Christine Traurig has begun her role as USEF Dressage Young Horse Coach in May 2015, bringing a lifetime of experience, accomplishment and passion for her job. The USA Dressage Olympian Christine was born and raised on her parent’s farm near Verden, Germany, home of the FEI World Young Horse Championships. Her father was a breeder and she began riding before she could walk. At 12-years-old she attended the National Riding School at Hoya with the legendary trainer Otto Meyer. Under the guiding eye of her longtime mentor Johann Hinnemann she competed at three consecutive Bundeschampionat in Warendorf on Limited Edition placing in the finals (top 8) each year. At the 2000 Sydney Olympics, Traurig rode Etienne to his best score ever to enable the USA to clinch its third consecutive Olympic Bronze medal. She was named the US Olympic Committee’s Female Equestrian Athlete of the Year in 2000. In 2002, Traurig and Etienne were selected as the alternate rider for the US to WEG in Jerez, Spain. Christine, also a member of USEF’s Dressage High Performance Committee recently spoke with Sheryl Ross for DressageDaily on her plans for the US Young Horse program, now in its 10th year.
Now that you are officially the USEF Young Horse Coach and you have had some time to think about things have you decided what you want to focus on both in the short and long term?
Yes, I’ve given this a great deal of thought. My immediate objectives are to establish dates and criteria for the Young Horse Clinics for the remainder of 2015 and the first part of 2016.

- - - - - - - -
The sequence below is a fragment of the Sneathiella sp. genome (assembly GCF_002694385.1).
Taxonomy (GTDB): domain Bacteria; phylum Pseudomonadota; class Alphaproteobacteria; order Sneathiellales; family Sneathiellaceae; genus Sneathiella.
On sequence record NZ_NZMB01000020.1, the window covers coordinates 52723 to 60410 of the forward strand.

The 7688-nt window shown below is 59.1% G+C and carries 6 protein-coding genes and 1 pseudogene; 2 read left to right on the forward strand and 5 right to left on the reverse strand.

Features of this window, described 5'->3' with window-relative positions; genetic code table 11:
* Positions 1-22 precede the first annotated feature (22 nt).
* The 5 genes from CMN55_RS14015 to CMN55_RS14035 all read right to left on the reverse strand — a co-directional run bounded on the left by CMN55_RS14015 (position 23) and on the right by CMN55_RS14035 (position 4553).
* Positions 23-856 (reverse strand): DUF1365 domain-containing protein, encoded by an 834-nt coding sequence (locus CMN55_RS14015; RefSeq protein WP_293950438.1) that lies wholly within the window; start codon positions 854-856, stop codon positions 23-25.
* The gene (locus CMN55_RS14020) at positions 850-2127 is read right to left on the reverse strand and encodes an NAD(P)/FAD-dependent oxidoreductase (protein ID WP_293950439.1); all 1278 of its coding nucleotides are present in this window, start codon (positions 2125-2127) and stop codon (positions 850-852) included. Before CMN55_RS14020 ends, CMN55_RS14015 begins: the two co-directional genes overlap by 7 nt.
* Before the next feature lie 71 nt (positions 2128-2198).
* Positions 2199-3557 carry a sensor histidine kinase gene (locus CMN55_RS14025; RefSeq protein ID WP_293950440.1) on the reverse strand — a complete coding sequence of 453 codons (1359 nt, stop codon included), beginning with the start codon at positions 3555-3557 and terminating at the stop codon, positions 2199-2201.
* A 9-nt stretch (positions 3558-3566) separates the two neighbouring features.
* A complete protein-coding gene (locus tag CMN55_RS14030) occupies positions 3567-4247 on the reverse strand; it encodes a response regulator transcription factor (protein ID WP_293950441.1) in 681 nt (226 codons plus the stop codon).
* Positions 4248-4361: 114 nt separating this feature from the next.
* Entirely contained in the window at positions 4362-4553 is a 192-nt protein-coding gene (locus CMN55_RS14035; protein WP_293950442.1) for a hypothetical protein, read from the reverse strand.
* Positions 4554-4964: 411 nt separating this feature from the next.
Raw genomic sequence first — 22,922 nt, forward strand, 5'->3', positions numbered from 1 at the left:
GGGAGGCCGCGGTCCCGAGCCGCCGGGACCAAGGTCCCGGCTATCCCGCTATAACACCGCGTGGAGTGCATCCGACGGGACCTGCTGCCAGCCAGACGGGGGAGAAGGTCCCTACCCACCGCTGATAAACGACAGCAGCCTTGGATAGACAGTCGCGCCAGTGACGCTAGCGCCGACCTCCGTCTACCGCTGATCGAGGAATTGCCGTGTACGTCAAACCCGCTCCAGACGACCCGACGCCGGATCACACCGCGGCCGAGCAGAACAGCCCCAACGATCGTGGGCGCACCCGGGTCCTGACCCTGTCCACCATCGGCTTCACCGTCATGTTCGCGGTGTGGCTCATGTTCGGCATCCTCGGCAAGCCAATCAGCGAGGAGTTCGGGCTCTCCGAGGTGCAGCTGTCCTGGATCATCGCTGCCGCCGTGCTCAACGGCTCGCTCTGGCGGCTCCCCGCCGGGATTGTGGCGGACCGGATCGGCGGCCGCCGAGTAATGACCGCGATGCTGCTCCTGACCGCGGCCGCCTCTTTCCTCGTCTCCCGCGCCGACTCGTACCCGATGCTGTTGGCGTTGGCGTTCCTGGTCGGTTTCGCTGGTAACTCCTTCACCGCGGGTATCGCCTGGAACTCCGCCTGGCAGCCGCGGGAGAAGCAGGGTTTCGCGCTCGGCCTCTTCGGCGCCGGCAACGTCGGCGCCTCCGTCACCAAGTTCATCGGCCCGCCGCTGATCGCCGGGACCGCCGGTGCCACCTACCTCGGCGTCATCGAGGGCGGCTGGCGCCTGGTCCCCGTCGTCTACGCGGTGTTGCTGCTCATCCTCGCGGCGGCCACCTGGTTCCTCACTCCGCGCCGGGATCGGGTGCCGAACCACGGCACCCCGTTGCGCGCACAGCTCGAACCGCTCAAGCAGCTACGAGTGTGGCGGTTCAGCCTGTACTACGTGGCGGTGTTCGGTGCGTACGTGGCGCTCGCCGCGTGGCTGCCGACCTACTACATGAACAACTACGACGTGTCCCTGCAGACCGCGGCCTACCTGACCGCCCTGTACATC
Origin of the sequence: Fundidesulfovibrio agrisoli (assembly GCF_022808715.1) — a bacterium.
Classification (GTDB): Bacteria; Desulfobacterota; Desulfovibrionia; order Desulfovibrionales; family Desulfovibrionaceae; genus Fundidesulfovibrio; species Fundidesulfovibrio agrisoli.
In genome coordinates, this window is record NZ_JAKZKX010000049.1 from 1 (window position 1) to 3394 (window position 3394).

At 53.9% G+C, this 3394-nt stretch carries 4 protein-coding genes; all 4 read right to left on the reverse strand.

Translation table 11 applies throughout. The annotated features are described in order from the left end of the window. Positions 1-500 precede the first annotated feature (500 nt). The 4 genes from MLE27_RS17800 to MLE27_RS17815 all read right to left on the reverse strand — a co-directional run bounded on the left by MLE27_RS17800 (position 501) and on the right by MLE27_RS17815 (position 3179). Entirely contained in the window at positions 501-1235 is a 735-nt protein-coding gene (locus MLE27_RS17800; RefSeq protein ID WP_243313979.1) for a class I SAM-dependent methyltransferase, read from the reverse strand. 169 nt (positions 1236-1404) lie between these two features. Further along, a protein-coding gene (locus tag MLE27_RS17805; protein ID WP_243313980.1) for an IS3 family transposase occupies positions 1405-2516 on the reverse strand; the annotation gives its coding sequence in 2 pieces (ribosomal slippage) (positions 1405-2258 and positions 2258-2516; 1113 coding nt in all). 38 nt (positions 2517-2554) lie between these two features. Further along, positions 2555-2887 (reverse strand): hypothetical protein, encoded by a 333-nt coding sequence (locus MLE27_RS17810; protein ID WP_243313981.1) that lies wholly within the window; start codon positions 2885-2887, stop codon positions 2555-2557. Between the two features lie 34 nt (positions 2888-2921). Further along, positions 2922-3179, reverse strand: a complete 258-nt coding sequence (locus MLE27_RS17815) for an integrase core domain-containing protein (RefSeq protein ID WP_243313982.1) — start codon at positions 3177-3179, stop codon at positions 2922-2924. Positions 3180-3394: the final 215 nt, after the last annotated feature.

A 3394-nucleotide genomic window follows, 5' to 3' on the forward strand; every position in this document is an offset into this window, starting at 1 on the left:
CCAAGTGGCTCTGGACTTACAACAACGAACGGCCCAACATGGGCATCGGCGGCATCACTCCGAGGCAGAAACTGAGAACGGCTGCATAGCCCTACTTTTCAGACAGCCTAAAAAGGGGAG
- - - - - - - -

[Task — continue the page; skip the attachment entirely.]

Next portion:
As for the criteria, I want to remove the mystery regarding how the horses are selected. What I want is to see videos of the young horses and riders and base the selection on quality. What I mean by quality is identifying the young horses that demonstrate the talent to be top-level FEI competitors. And once we have identified them we need to develop a system that supports and tracks our top talented young horses and riders. This is critical for developing a pipeline of talented young horses for the future.
How do you intend to keep tabs on the top young horses and riders?
One of the ways I intend to support and track our top young horses and riders is to require that they stay in touch with me. I want to review all of their show videos and test score sheets. And provide them timely feedback.
I think it’s important that they know I care and I want them to succeed.
And I want people to know that if they have a nice facility and they can fill it with quality Young Horses and riders I will come and give a clinic. Another thing I plan on doing is putting up a Facebook page so people can know what’s happening. And after each clinic I will publish a summary of what took place.
That’s a great set of short-term goals. What do you see as the bigger pictures goals for the program?
First, I think it is very important that we make our Young Horse Program more prestigious. What I mean by that is, we need to elevate the horses and their riders with National competitions and recognition. I think they should be competing at the same National events our where our top FEI riders compete. The events should not be separate.